L&S America Online   Subscribe
Advertise
Home Lighting Sound AmericaNewsLSA DirectoryEventsContacts
NewsNews
NewsNews

-Today's News

-Last 7 Days

-Business News

-People News

-Product News

-Theatre in Review

-Subscribe to News

-Subscribe to LSA Mag

-News Archive

-Media Kit

-A Theatre Project Book

-PLASA Events

Theatre in Review: Grief is the Thing with Feathers (St. Ann's Warehouse)

Cillian Murphy. Photo: Teddy Wolff

Metaphors Gone Wild might be a better name for the current attraction at St. Ann's, for, in the American premiere of this new work by Enda Walsh, presented by Wayward Productions in association with Complicité, grief is indeed the thing with feathers. The title character, known only as Dad, has recently been widowed; left with two young boys in a large, desolate London flat, he struggles to get through each day, weighed down with misery. Then, one evening he is disturbed by noises, a strange smell, and -- yes -- a profusion of feathers outside his door. There he discovers "one shiny, jet-black eye as big as my face, blinking slowly, in a leathery, wrinkled socket, bulging out from a football-sized testicle." He is staring at a giant Crow, who tells him, "I won't leave until you don't need me anymore."

Indeed, the Crow becomes an ever-more-dominant presence in the life of Dad and his boys, filling the stage with gestures -- involving lighting, sound, and video -- meant to evoke the punishing nature of Dad's grief, his devastating sense of abandonment following the loss of his wife. Reminiscent of Lear wandering the blasted heath, it's a state of fury and blind panic, a hurricane of terrifying emotion for which the only remedy is endurance.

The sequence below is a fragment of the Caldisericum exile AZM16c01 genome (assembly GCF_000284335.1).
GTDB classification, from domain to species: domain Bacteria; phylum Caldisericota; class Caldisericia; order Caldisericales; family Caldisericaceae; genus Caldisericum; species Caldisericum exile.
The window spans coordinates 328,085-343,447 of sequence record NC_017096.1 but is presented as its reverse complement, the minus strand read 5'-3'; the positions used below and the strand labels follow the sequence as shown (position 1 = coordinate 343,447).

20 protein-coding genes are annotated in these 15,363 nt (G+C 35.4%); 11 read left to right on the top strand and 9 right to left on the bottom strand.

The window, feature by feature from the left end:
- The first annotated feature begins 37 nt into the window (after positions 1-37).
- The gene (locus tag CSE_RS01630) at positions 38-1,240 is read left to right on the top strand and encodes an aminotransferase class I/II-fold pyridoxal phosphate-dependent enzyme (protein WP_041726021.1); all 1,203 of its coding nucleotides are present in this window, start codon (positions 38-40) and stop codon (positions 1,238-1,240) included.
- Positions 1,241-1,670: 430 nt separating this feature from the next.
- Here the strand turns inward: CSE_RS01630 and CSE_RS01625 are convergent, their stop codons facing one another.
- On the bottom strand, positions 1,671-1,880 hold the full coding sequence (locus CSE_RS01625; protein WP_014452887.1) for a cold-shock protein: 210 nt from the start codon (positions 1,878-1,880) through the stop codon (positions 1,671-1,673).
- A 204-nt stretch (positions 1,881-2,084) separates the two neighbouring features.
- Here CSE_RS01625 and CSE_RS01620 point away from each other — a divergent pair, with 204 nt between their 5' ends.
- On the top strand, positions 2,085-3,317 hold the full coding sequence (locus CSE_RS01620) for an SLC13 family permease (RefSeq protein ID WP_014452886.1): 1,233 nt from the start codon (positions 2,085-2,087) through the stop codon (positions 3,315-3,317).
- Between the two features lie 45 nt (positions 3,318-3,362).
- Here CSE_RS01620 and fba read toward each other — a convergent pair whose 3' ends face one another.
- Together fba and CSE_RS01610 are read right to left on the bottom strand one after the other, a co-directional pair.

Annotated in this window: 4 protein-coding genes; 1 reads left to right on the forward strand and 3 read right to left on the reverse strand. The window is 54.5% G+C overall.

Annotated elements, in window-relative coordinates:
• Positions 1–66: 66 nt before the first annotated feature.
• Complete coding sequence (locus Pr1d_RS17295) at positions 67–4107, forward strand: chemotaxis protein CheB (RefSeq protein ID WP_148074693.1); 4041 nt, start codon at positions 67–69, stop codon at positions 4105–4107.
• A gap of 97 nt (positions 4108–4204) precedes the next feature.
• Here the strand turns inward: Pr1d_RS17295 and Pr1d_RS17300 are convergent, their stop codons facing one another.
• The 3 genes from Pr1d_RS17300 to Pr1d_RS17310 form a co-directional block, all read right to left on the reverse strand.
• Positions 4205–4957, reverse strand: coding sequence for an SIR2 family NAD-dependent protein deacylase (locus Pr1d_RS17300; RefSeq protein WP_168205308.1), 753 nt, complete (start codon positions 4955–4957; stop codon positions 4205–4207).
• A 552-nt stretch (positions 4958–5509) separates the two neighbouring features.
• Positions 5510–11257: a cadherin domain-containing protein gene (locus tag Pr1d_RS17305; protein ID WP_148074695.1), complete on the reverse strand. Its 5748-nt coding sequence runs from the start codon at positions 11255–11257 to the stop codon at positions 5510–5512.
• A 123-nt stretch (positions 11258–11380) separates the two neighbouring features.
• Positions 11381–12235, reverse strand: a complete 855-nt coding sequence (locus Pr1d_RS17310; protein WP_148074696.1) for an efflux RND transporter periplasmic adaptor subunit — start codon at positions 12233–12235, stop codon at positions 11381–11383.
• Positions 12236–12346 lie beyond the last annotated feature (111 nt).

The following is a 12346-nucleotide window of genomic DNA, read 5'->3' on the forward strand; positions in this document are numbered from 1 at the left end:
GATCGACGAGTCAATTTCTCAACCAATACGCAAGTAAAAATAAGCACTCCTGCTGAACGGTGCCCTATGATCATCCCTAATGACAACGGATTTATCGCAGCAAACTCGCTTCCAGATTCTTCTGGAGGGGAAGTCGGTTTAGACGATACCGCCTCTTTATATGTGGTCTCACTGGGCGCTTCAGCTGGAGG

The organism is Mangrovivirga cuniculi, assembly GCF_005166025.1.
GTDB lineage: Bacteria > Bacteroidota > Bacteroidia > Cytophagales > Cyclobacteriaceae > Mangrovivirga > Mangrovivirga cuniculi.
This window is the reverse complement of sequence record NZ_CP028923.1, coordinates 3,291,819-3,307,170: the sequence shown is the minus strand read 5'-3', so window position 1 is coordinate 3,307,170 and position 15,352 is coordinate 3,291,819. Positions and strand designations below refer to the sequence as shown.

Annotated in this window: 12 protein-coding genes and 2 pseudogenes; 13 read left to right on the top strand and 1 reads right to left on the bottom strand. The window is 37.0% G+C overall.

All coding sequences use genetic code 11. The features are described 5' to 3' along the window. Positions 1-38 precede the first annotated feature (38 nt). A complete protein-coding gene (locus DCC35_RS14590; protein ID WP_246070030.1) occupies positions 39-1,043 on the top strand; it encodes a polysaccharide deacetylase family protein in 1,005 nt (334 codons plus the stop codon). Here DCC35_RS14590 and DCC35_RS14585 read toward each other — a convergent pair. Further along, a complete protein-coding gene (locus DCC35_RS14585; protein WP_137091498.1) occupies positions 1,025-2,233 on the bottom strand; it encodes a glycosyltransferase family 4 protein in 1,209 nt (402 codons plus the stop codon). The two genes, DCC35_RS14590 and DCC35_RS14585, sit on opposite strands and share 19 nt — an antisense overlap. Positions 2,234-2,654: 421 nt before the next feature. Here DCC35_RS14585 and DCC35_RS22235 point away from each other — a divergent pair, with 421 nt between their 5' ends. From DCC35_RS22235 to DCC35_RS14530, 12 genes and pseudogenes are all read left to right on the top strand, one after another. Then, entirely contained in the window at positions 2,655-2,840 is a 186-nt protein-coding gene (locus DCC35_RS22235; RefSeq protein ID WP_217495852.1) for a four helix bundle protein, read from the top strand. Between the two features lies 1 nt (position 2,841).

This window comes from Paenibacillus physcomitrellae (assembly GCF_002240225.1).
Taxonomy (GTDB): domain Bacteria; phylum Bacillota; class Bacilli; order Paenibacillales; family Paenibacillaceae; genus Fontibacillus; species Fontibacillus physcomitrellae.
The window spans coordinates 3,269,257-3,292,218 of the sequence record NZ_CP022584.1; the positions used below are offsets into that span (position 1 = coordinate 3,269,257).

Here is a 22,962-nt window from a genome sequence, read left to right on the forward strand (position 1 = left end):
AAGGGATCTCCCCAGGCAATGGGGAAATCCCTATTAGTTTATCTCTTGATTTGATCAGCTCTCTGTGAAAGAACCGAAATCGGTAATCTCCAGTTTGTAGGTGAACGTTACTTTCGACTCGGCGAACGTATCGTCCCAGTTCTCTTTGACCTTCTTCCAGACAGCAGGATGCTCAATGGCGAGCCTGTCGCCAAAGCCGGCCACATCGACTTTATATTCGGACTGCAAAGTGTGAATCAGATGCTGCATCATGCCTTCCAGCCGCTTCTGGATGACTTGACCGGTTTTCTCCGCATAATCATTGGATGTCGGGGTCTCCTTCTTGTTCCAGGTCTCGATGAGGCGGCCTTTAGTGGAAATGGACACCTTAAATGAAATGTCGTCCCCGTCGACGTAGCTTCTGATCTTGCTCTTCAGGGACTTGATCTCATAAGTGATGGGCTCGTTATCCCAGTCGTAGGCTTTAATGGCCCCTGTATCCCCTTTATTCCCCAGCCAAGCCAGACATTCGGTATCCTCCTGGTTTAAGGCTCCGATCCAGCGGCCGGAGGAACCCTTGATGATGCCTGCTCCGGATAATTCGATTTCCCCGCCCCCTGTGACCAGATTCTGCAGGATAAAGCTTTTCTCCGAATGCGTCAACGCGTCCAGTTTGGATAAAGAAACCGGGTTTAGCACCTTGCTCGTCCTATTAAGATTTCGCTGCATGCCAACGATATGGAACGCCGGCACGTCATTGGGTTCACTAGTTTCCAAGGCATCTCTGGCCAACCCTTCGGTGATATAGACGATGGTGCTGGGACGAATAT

The Crow is, of course, imaginary, but, as presented here -- the actor Cillian Murphy, who plays Dad, uses a radio mic to voice his feathered tormentor -- he has a specificity and a knack for attention-getting that threatens to hijack the play altogether. The choice of this baleful animal is anything but arbitrary: Dad is a Ted Hughes scholar, and among the poet's works is a controversial, possibly unfinished, volume titled Crow, written between 1966 and 1969 -- years between the deaths of Hughes' wife, Sylvia Plath, and his lover, Assia Weevil. The critic Neil Roberts describes Crow as being founded on "trickster mythology," quoting the anthropologist Paul Radin, who describes such a character as someone who "became and remained everything to every man -- god, animal, human being, hero, buffoon, he was before good and evil, denier, affirmer, destroyer, and creator." This is a pretty good description of the Crow's presence in Dad's life.

In his program note, Walsh indicates that the play's text consists of passages taken directly from Max Porter's novel of the same name, and the early passages contain some seriously gorgeous writing. Dad's account of "shuffling around, waiting for shock to give way, waiting for any kind of structured feeling to emerge from the organizational fakery of my days" will induce a shock-of-recognition response in anyone who has lost a loved one. Even as he barely copes with mundane tasks, he says, "I felt that perhaps the main result of her being gone would be that I would become this organizer, this list-making trader in clichés of gratitude, machine-like architect of routines for small children with no Mam." Coping with an onslaught of friends and relatives offering casseroles, books, and hugs, he adds, "I was becoming expert in the behavior of orbiting grievers. Being at the epicenter grants a curiously anthropological awareness of everybody else; the overwhelmed, the affectedly lackadaisical, the nothing so fars, the overstayers, the new best friends of hers, of mine, of the boys." Anyone who writes like this should be better known, and one of the pleasant side effects of this production is that it may lead to more readers of Porter's novel.